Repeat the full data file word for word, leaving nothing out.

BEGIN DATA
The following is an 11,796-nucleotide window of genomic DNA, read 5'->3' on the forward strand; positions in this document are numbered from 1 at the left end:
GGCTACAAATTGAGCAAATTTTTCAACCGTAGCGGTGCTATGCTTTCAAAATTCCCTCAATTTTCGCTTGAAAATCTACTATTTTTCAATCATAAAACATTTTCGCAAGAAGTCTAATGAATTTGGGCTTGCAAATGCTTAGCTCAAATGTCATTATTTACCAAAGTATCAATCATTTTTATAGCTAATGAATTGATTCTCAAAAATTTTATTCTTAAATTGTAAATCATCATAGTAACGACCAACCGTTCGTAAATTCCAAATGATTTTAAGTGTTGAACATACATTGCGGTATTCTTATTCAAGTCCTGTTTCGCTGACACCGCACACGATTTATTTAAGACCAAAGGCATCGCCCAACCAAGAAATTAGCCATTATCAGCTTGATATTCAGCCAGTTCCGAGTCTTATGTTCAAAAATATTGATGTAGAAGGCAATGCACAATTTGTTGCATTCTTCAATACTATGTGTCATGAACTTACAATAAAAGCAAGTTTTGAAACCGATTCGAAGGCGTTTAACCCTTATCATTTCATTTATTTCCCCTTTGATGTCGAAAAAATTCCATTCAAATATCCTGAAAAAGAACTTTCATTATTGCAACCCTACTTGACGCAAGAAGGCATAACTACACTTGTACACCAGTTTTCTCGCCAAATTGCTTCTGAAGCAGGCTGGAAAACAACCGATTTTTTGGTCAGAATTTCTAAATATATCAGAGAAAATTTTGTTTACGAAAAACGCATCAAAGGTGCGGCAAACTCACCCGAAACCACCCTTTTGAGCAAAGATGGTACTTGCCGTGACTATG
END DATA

The following is an 11,796-nucleotide window of genomic DNA, read 5'->3' on the forward strand; positions in this document are numbered from 1 at the left end:
GGCTACAAATTGAGCAAATTTTTCAACCGTAGCGGTGCTATGCTTTCAAAATTCCCTCAATTTTCGCTTGAAAATCTACTATTTTTCAATCATAAAACATTTTCGCAAGAAGTCTAATGAATTTGGGCTTGCAAATGCTTAGCTCAAATGTCATTATTTACCAAAGTATCAATCATTTTTATAGCTAATGAATTGATTCTCAAAAATTTTATTCTTAAATTGTAAATCATCATAGTAACGACCAACCGTTCGTAAATTCCAAATGATTTTAAGTGTTGAACATACATTGCGGTATTCTTATTCAAGTCCTGTTTCGCTGACACCGCACACGATTTATTTAAGACCAAAGGCATCGCCCAACCAAGAAATTAGCCATTATCAGCTTGATATTCAGCCAGTTCCGAGTCTTATGTTCAAAAATATTGATGTAGAAGGCAATGCACAATTTGTTGCATTCTTCAATACTATGTGTCATGAACTTACAATAAAAGCAAGTTTTGAAACCGATTCGAAGGCGTTTAACCCTTATCATTTCATTTATTTCCCCTTTGATGTCGAAAAAATTCCATTCAAATATCCTGAAAAAGAACTTTCATTATTGCAACCCTACTTGACGCAAGAAGGCATAACTACACTTGTACACCAGTTTTCTCGCCAAATTGCTTCTGAAGCAGGCTGGAAAACAACCGATTTTTTGGTCAGAATTTCTAAATATATCAGAGAAAATTTTGTTTACGAAAAACGCATCAAAGGTGCGGCAAACTCACCCGAAACCACCCTTTTGAGCAAAGATGGTACTTGCCGTGACTATG